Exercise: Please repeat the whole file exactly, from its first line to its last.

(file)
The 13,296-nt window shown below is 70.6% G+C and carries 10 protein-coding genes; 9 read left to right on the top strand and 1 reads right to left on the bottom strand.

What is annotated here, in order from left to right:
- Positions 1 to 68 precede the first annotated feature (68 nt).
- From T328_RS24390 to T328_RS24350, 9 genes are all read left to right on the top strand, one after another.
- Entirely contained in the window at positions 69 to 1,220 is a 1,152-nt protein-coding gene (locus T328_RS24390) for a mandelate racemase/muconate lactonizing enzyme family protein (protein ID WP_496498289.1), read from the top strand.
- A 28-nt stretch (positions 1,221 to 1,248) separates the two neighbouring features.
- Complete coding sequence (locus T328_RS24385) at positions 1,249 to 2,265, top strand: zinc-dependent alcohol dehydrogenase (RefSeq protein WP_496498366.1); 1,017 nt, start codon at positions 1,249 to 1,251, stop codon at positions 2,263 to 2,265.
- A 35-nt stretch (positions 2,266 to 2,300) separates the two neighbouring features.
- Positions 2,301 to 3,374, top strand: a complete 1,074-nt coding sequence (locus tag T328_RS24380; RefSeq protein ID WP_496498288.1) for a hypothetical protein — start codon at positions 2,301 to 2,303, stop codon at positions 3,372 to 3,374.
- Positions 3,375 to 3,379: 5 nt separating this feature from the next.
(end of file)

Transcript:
The 13,296-nt window shown below is 70.6% G+C and carries 10 protein-coding genes; 9 read left to right on the top strand and 1 reads right to left on the bottom strand.

What is annotated here, in order from left to right:
- Positions 1 to 68 precede the first annotated feature (68 nt).
- From T328_RS24390 to T328_RS24350, 9 genes are all read left to right on the top strand, one after another.
- Entirely contained in the window at positions 69 to 1,220 is a 1,152-nt protein-coding gene (locus T328_RS24390) for a mandelate racemase/muconate lactonizing enzyme family protein (protein ID WP_496498289.1), read from the top strand.
- A 28-nt stretch (positions 1,221 to 1,248) separates the two neighbouring features.
- Complete coding sequence (locus T328_RS24385) at positions 1,249 to 2,265, top strand: zinc-dependent alcohol dehydrogenase (RefSeq protein WP_496498366.1); 1,017 nt, start codon at positions 1,249 to 1,251, stop codon at positions 2,263 to 2,265.
- A 35-nt stretch (positions 2,266 to 2,300) separates the two neighbouring features.
- Positions 2,301 to 3,374, top strand: a complete 1,074-nt coding sequence (locus tag T328_RS24380; RefSeq protein ID WP_496498288.1) for a hypothetical protein — start codon at positions 2,301 to 2,303, stop codon at positions 3,372 to 3,374.
- Positions 3,375 to 3,379: 5 nt separating this feature from the next.